As I track down some of the lesser known Sox players on my All-Time Collection needs, I have today some pick ups I made off of eBay over the last week.
1910-11 M116 Sporting Life Pat Donahue
The approximately 1.5″ x 2.75″ cards were originally offered to fans through the mail in as 24 different, 12-card series. Universally regarded as classic depictions from the game’s pre-War period, the card images are from noted photographer Carl Horner, best known for shooting the T206 “white border” cards.
This is my first M116 Red Sox card, as I had been eyeing this one and a couple of others lately. It’s also one of my oldest cards along with a T206 Bill Carrigan I have. The above card is still in great shape for an issue that is 107 years old. The one thing you’ll notice between the M116 and say, the T206 are the color and tone. The Sporting Life colors are more muted or pastel like and the uniforms are often gray or brown and lacking any team name on the fronts.
Pat Donahue played for three different teams over the course of two years of organized baseball. The back up catcher played 102 games for the Red Sox during 1908-10. He went a combined 66 hits in 308 at bats while batting a lowly .211. One little fact uncovered (per one of the authoritative writers on all things Red Sox writer Bill Nowlin) was that the Cleveland Indians once paid Pat Donahue $200 for a tip that led to the signing of Bob Feller in 1935. Of course, they later gave him another $200 to forestall him from making any claims for additional compensation. Ouch!
I do like the old time advertisement on the backs of the Sporting Life, pretty cool if you ask me.
1933 Goudey Bernie Friberg and John Welch
Once again with these two cards, I picked up an issue I didn’t have in my collection. I’m actually tempted to pick up the reprints of these two so I can put these in top loaders and put with my special Red Sox cards that I have in a separate box. This box is set aside for my graded, relics, autos, and oversized issues I have. I’ll continue to sprinkle those into future posts. Anyhow, as I write this post and examine the cards, I really like these so much more now that I have them in person. Nothing done in Photoshop here, what you see is the actually coloring—the colors really pop!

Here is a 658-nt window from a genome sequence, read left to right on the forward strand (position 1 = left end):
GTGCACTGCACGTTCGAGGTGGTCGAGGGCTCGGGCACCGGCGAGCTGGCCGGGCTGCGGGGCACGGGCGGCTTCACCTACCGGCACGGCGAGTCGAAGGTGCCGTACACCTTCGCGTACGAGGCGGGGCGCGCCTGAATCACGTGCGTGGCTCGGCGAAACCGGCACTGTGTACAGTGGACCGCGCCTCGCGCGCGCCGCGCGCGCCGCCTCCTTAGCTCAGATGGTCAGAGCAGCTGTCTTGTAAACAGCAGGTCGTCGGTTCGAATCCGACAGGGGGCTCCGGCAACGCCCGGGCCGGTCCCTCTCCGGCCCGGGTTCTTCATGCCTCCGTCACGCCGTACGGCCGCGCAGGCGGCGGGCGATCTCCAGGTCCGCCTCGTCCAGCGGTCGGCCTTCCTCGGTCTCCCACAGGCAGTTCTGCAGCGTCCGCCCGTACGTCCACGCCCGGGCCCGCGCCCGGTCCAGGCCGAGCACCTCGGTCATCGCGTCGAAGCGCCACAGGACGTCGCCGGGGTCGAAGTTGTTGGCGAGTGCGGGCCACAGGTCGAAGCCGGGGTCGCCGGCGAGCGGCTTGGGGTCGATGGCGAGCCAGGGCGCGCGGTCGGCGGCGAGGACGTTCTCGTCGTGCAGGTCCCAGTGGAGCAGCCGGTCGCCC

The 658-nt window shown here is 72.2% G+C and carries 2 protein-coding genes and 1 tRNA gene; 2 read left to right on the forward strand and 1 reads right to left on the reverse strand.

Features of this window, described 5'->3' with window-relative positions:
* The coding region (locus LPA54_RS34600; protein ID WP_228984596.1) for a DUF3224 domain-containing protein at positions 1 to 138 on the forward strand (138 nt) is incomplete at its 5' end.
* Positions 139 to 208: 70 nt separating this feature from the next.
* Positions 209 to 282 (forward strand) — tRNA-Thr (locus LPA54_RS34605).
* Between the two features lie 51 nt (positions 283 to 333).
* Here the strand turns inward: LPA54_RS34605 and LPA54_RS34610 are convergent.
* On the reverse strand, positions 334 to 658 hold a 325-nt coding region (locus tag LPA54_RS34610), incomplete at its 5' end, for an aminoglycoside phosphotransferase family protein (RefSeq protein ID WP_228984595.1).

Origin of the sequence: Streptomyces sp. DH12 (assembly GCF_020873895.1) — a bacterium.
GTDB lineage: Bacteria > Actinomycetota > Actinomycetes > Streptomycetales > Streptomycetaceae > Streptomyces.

The Goudey 1933 Big League Gum set really initiated a Golden Age for collectibles. The cards’ most recognizable feature is their 2-3/8″ by 2-7/8″ size, as well as colorful, artistic illustrations that set a modern standard in terms of eye-appeal. Minus some flawed corners and writing on the back of John Welch’s card, these are quickly becoming a couple of my favorites that I own. That’s it, I need to purchase the reprints, these two are too nice to sit in album!
1939 Play Ball Emerson Dickman and Fred Ostermueller
The ’39 Play Balls seem to be the one Pre-War set I have the most Red Sox from. Outside of the Ted Williams rookie and WWII spy, Moe Berg, the Sox found in this issue are no names and can be found in decent shape (at least in my collecting needs) for under ten bucks a pop. I’ve always liked these cards. There’s some great photography and the write ups are pretty good.
One interesting note about “Fritz” I found on SABR’s BioProject site …
On July 31 at Yankee Stadium, Ostermueller gave up Babe Ruth’s 703rd career home run as New York triumphed, 2-1. The Bambino socked another round-tripper off Fritz on August 11 at Fenway (No. 705), but in a losing cause, as Ostey pitched all the way to record a 13-inning, 3-2 victory. It was Ruth’s last season as a Yankee; after Fritz struck him out, he rewarded the rookie left-hander with an autographed baseball. The ball is now the centerpiece in the memorabilia collection of Sherrill Ostermueller Duesterhaus, the daughter of Fritz and Faye Ostermueller.
So chalk off five names on my All-Time Sox list. While I was writing this post, I DID purchase a Friberg Goudey reprint and a Yawkey Red Sox Welch card so that the two Goudeys above, can go in my special Sox box. In addition to these, I just landed nine other Sox cards I needed, they were either odd ball cards or reprints. Slowly but surely, knocking names off left and right and I’m almost to the point where I’m down to guys that never appeared on a trading card. Time to get cracking on those customs.